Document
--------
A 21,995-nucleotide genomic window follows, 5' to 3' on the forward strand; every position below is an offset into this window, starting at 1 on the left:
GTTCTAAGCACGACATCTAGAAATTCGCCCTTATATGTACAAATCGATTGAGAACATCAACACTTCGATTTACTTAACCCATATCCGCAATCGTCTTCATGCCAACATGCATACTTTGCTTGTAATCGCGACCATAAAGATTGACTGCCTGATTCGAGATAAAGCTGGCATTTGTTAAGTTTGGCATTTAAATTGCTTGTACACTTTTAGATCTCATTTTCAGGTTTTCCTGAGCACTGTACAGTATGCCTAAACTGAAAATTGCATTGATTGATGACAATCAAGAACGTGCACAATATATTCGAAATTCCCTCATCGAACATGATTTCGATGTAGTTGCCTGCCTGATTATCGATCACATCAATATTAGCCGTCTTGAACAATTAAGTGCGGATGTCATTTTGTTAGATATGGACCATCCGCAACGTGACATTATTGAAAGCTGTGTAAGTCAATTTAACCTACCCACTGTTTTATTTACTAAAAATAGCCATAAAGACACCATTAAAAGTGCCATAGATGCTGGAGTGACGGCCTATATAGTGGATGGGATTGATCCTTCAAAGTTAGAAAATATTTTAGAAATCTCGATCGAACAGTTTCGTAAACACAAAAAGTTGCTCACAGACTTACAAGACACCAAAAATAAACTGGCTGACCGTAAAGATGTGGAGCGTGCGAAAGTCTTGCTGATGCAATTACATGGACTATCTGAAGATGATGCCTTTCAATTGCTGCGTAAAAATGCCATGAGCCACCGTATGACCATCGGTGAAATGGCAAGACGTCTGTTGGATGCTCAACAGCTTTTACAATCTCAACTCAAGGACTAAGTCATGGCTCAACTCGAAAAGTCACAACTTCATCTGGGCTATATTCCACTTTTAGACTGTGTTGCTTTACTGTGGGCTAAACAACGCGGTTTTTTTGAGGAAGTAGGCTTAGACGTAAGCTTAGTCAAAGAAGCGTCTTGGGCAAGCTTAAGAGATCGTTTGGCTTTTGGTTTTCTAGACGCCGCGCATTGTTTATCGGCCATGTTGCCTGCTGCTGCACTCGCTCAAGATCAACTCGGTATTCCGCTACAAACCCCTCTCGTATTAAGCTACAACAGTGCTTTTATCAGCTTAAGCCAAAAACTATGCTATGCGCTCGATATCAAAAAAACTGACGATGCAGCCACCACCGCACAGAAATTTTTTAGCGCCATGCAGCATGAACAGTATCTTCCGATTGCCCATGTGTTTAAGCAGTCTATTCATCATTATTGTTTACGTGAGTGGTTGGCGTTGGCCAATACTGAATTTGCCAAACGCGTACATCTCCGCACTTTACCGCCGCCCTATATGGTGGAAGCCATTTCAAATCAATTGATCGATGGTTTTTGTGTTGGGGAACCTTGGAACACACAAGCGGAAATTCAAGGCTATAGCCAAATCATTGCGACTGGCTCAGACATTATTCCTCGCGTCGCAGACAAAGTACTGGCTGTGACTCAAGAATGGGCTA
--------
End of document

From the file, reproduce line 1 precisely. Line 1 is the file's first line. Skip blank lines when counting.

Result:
A 21,995-nucleotide genomic window follows, 5' to 3' on the forward strand; every position below is an offset into this window, starting at 1 on the left: